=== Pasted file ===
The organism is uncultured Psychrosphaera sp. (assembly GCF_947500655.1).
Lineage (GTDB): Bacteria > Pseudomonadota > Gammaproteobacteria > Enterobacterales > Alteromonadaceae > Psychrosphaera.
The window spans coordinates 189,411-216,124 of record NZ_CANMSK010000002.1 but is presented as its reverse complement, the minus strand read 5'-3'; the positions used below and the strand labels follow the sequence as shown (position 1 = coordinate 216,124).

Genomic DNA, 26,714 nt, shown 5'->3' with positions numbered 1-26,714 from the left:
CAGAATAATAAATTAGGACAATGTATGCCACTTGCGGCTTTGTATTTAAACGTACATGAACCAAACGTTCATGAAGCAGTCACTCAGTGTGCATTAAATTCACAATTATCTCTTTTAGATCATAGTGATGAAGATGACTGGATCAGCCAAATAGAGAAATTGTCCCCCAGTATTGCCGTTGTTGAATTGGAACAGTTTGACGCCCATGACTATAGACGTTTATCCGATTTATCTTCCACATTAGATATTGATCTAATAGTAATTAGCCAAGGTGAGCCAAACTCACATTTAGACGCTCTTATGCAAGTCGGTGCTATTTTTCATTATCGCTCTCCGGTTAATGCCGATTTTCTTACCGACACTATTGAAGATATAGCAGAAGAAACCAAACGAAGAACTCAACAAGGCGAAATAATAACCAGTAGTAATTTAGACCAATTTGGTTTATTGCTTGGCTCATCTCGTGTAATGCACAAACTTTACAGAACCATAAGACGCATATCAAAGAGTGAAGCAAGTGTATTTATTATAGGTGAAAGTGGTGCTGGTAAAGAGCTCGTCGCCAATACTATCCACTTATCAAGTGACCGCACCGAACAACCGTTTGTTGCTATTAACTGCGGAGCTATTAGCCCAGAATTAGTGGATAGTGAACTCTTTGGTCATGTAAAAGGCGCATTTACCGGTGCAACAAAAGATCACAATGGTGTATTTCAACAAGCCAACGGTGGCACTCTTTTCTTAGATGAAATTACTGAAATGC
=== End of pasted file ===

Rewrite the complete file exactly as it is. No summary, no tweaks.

The organism is uncultured Psychrosphaera sp. (assembly GCF_947500655.1).
Lineage (GTDB): Bacteria > Pseudomonadota > Gammaproteobacteria > Enterobacterales > Alteromonadaceae > Psychrosphaera.
The window spans coordinates 189,411-216,124 of record NZ_CANMSK010000002.1 but is presented as its reverse complement, the minus strand read 5'-3'; the positions used below and the strand labels follow the sequence as shown (position 1 = coordinate 216,124).

Genomic DNA, 26,714 nt, shown 5'->3' with positions numbered 1-26,714 from the left:
CAGAATAATAAATTAGGACAATGTATGCCACTTGCGGCTTTGTATTTAAACGTACATGAACCAAACGTTCATGAAGCAGTCACTCAGTGTGCATTAAATTCACAATTATCTCTTTTAGATCATAGTGATGAAGATGACTGGATCAGCCAAATAGAGAAATTGTCCCCCAGTATTGCCGTTGTTGAATTGGAACAGTTTGACGCCCATGACTATAGACGTTTATCCGATTTATCTTCCACATTAGATATTGATCTAATAGTAATTAGCCAAGGTGAGCCAAACTCACATTTAGACGCTCTTATGCAAGTCGGTGCTATTTTTCATTATCGCTCTCCGGTTAATGCCGATTTTCTTACCGACACTATTGAAGATATAGCAGAAGAAACCAAACGAAGAACTCAACAAGGCGAAATAATAACCAGTAGTAATTTAGACCAATTTGGTTTATTGCTTGGCTCATCTCGTGTAATGCACAAACTTTACAGAACCATAAGACGCATATCAAAGAGTGAAGCAAGTGTATTTATTATAGGTGAAAGTGGTGCTGGTAAAGAGCTCGTCGCCAATACTATCCACTTATCAAGTGACCGCACCGAACAACCGTTTGTTGCTATTAACTGCGGAGCTATTAGCCCAGAATTAGTGGATAGTGAACTCTTTGGTCATGTAAAAGGCGCATTTACCGGTGCAACAAAAGATCACAATGGTGTATTTCAACAAGCCAACGGTGGCACTCTTTTCTTAGATGAAATTACTGAAATGC